Meeting the Greens on the edge of the hipster divide

News & Commentary |

Tomorrow, voters in the Melbourne federal electorate of Batman go the polls with Greens’ candidate Alex Bhathal squared off against the ALP’s Ged Kearney in what has been an intense and unpredictable campaign. The 66 square kilometre seat in the city’s northern suburbs has always been a Labor stronghold. Migrants and the children of migrants, such as writer Fotis

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Music from Cretans: George Xylouris and Jim White (via The Dirty Three, Fugazi and Nick Cave)

Live, Music, News & Commentary, Recorded |

George Xylouris and Jim White (pictured above) are one of the most exciting musical collaborations right now. Their new album Mother is not for the fragile. The alternative rock and Cretan music meld is blood and bones, earth and sea, literature and poetry, war and love; it is Crete. One needs to understand the Cretans

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Islamic Council director says 40 per cent of Muslim Australians said yes to marriage equality

News & Commentary |

It seems that a sizable proportion of Australia’s non-Anglo Celtic communities in key Labor electorates voted ‘No’ in the Marriage Equality survey. As did many traditional Australians living in these electorates. Now a perilous narrative is arising that Muslim Australians were all opposed to Marriage Equality. Nail Aykan, the executive director of the Islamic Council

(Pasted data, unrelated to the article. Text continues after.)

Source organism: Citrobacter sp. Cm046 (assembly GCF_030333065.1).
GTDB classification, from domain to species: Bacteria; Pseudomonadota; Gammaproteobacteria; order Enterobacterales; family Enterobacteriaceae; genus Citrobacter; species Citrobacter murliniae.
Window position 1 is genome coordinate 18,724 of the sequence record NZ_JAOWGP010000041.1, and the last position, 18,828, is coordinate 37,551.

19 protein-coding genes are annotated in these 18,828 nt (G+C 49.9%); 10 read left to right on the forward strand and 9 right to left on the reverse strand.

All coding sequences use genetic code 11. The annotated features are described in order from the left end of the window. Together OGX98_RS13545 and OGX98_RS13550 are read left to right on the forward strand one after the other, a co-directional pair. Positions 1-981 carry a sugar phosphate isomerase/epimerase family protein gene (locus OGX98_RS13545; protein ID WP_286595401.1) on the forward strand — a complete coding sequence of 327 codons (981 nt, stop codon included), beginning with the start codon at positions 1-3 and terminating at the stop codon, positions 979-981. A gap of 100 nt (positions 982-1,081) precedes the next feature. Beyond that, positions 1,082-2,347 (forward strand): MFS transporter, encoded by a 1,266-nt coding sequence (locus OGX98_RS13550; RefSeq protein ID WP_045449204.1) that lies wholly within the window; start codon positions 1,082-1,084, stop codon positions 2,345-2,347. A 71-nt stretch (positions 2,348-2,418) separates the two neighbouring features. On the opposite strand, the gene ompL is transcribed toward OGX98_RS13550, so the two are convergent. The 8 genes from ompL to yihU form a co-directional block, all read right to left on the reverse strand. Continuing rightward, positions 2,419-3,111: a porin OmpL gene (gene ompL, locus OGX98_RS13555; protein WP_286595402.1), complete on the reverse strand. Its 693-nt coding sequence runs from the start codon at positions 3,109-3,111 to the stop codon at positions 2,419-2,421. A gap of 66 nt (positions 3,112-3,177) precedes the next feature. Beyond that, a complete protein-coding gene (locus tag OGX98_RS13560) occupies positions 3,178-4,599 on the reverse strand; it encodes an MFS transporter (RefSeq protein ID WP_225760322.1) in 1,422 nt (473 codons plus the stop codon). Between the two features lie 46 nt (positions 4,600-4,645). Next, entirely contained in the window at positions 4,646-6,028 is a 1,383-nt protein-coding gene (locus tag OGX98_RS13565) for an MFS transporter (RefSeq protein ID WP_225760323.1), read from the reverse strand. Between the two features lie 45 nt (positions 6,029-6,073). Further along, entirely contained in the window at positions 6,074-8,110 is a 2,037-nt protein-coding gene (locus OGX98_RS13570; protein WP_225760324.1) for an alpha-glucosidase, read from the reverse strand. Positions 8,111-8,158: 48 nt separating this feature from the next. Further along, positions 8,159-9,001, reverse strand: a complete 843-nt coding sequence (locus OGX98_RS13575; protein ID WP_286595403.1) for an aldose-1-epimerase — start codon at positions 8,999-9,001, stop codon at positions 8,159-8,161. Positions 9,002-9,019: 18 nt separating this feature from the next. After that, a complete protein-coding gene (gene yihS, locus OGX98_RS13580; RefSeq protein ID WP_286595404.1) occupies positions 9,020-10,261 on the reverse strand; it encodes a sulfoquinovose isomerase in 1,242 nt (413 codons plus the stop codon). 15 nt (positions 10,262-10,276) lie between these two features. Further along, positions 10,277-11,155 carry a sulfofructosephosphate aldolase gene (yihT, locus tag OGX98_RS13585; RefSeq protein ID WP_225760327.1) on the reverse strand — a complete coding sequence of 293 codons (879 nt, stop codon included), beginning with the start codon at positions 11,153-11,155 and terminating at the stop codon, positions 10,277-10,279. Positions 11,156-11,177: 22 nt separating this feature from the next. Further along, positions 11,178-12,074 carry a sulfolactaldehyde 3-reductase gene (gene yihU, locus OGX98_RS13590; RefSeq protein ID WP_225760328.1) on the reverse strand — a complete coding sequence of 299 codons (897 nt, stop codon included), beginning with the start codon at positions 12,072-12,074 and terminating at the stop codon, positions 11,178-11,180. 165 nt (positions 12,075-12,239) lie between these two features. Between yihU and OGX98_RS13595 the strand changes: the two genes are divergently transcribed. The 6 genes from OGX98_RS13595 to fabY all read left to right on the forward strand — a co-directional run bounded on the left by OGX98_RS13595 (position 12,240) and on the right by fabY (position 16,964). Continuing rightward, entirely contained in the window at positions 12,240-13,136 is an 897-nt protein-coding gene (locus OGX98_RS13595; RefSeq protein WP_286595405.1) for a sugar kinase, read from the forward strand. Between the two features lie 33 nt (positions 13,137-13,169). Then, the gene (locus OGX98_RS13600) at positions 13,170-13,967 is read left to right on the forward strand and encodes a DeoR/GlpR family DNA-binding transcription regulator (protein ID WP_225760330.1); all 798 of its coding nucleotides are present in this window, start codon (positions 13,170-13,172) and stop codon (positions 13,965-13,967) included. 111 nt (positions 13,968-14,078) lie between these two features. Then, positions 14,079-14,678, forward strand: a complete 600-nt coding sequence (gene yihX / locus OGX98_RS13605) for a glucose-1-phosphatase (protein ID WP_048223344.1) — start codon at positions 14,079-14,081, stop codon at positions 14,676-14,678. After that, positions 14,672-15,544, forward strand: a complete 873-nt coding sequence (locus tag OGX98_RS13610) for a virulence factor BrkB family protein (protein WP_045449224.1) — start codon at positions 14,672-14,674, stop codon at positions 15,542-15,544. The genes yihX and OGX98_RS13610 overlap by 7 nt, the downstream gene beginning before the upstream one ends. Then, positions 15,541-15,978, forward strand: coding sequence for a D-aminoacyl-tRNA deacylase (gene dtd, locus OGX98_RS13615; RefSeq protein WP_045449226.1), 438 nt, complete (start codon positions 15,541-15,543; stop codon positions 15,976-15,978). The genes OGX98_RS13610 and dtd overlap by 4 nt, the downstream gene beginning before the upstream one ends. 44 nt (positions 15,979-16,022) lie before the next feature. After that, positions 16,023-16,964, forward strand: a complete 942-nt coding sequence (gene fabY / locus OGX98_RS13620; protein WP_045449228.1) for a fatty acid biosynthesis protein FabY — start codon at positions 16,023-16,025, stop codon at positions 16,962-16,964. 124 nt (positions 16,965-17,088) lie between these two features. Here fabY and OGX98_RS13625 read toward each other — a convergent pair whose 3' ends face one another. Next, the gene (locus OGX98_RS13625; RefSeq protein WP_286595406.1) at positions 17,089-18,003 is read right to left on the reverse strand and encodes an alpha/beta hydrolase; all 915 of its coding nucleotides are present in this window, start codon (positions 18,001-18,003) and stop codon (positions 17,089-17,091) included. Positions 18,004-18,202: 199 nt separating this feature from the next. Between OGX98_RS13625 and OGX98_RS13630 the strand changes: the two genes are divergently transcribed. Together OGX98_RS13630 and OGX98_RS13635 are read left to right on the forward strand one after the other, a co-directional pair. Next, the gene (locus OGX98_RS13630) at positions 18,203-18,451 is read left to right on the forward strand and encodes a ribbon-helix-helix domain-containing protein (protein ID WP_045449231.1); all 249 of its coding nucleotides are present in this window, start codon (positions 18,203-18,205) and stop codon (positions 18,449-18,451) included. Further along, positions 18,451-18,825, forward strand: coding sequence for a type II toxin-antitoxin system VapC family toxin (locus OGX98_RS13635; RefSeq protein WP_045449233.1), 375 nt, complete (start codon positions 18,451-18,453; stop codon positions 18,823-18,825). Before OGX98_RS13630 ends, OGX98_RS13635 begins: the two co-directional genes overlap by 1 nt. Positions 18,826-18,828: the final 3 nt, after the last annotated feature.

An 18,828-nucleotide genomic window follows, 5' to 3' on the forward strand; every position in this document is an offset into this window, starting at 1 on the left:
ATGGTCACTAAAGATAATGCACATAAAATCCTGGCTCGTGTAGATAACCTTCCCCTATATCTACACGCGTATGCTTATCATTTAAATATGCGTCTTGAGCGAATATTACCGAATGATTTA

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Nick Tsiavos takes his post-immigrant magic home

© Michael K Chin-1002821 pic
Live, Music, News & Commentary |

Nick Tsiavos is a mysterious musician. He creates new mysteries, built from the divine and the secular. And he does extraordinary things with a contrabass. He has been described as “an architect of sound” and his music as “otherworldly avant-garde” and “spacious, mysterious, edgy and beautiful“. His music is a link between a brooding Byzantium, an alchemic Medieval Europe,

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Peter Tullin mixes art and tech to cast Melbourne as a post-Silicon Valley metropolis


The Victorian State Government’s Creative Summit 28-29 June is distinctive in as much as government, that slow beast, makes clear its intention to recognise the artist’s role as an essential, mainstream and productive member of society and the economy and not just an outlier. Big stuff does get done in summits. Summits are short, sharp and seek solutions. There’s

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